Open Access

osFP: a web server for predicting the oligomeric states of fluorescent proteins

Journal of Cheminformatics20168:72

DOI: 10.1186/s13321-016-0185-8

Received: 7 September 2016

Accepted: 29 November 2016

Published: 20 December 2016



Currently, monomeric fluorescent proteins (FP) are ideal markers for protein tagging. The prediction of oligomeric states is helpful for enhancing live biomedical imaging. Computational prediction of FP oligomeric states can accelerate the effort of protein engineering efforts of creating monomeric FPs. To the best of our knowledge, this study represents the first computational model for predicting and analyzing FP oligomerization directly from the amino acid sequence.


After data curation, an exhaustive data set consisting of 397 non-redundant FP oligomeric states was compiled from the literature. Results from benchmarking of the protein descriptors revealed that the model built with amino acid composition descriptors was the top performing model with accuracy, sensitivity and specificity in excess of 80% and MCC greater than 0.6 for all three data subsets (e.g. training, tenfold cross-validation and external sets). The model provided insights on the important residues governing the oligomerization of FP. To maximize the benefit of the generated predictive model, it was implemented as a web server under the R programming environment.


osFP affords a user-friendly interface that can be used to predict the oligomeric state of FP using the protein sequence. The advantage of osFP is that it is platform-independent meaning that it can be accessed via a web browser on any operating system and device. osFP is freely accessible at while the source code and data set is provided on GitHub at


Fluorescent protein FP Green fluorescent protein GFP Oligomeric state Data mining Web server


Many coral fluorescent proteins (FP) are observed in anthozoans and because of the fact that their tertiary structures are homologous to the Aequorea victoria jellyfish, they are often referred to as green fluorescent protein (GFP)-like. These FPs represent an important class of bioluminescent proteins because of their immense utility for biomedical imaging in the life sciences. Such popularity lies in the diversity of their spectral colors and their independence from co-factors owing to the autocatalytic post-translational modifications of the three or four amino acid precursors of the chromophore. Although the inherently weak dimerization of Aequorea GFP does not hinder its usage as a protein tag, the obligate tetrameric structure of DsRed has greatly impeded its utilization as a genetically encoded fusion tag because of possible perturbations to the tagged protein. Although oligomeric FPs in corals can serve as “sunscreen” to prevent coral bleaching, steric conflicts and stoichiometric clashes can occur when DsRed is tagged to oligomeric protein of interest (e.g. actin, tubulin, connexin or histone) [1].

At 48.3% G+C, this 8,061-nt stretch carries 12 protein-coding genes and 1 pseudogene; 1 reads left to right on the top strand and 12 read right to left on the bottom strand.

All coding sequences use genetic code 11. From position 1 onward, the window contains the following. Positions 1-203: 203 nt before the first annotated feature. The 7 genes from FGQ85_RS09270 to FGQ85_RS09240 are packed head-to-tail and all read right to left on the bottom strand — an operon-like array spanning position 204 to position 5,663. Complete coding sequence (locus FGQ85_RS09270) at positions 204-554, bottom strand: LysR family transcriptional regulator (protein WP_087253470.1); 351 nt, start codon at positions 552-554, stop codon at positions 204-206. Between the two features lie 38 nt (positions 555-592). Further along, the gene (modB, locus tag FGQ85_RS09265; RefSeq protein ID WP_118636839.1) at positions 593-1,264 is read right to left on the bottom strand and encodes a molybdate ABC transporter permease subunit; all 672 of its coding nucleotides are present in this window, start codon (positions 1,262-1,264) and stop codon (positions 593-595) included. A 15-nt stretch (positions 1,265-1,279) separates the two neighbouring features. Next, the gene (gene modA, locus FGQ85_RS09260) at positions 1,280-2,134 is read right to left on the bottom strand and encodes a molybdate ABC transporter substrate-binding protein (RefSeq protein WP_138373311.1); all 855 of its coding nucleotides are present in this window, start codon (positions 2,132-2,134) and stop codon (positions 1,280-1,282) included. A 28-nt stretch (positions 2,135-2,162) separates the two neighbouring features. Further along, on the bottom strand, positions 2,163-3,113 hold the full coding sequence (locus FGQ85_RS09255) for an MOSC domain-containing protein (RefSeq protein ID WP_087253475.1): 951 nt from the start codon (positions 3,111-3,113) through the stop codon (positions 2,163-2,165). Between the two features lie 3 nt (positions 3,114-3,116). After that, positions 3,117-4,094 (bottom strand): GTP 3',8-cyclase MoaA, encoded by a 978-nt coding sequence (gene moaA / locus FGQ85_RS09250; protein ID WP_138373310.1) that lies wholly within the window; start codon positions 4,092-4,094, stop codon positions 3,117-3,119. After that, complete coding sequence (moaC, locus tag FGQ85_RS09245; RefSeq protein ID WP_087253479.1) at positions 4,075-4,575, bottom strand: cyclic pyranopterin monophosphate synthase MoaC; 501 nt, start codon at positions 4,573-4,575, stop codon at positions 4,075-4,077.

Despite being the essential tagging tool for live biomedical imaging, the oligomerization of FPs hinders their utilization, problems have been reported, such as abnormal localizations, perturbing normal functions, interfering with signaling cascades, and preventing normal oligomerization fusion products within specific organelles. Shcherbo et al. [2] stressed that Katushaka, the dimeric far-red mutants of FPs from the sea anemone Entacmaea quadricolor, can form abnormal localization in Phoenix eco cells. Mizuno et al. [3] demonstrated that aggregation of DsRed disturbs normal function of calmodulin in the cytosol. Zacharias [4] stressed that oligomerization of FPs interfered with target protein signaling cascades when using them as tagging probes for fluorescence resonance energy transfer (FRET). Lauf et al. [5] showed that tetrameric DsRed tagged with connexins led to problems because DsRed crosslinked between different connexins, negatively affected the connexin function. Jain [6] reported that in the secretory pathway of endocrine cells, EGFP oligomerized through the disulphide-linkage of Cys49 and Cys71. Typically, there are two ways to overcome oligomerization problems: modify the FPs to monomeric states through rational and/or random mutagenesis or look for natural monomeric FPs from other organisms. In regards to the former, Zacharias [4] converted the weak dimeric A. victoria FP to the monomeric form by scrutinizing the crystal structure of GFP and replacing hydrophobic residues with polar charged amino acids. As for the latter approach, Shagin et al. [7] screened for FPs from hydrozoan species from the ocean and observed that one in six copepoda FPs were monomeric.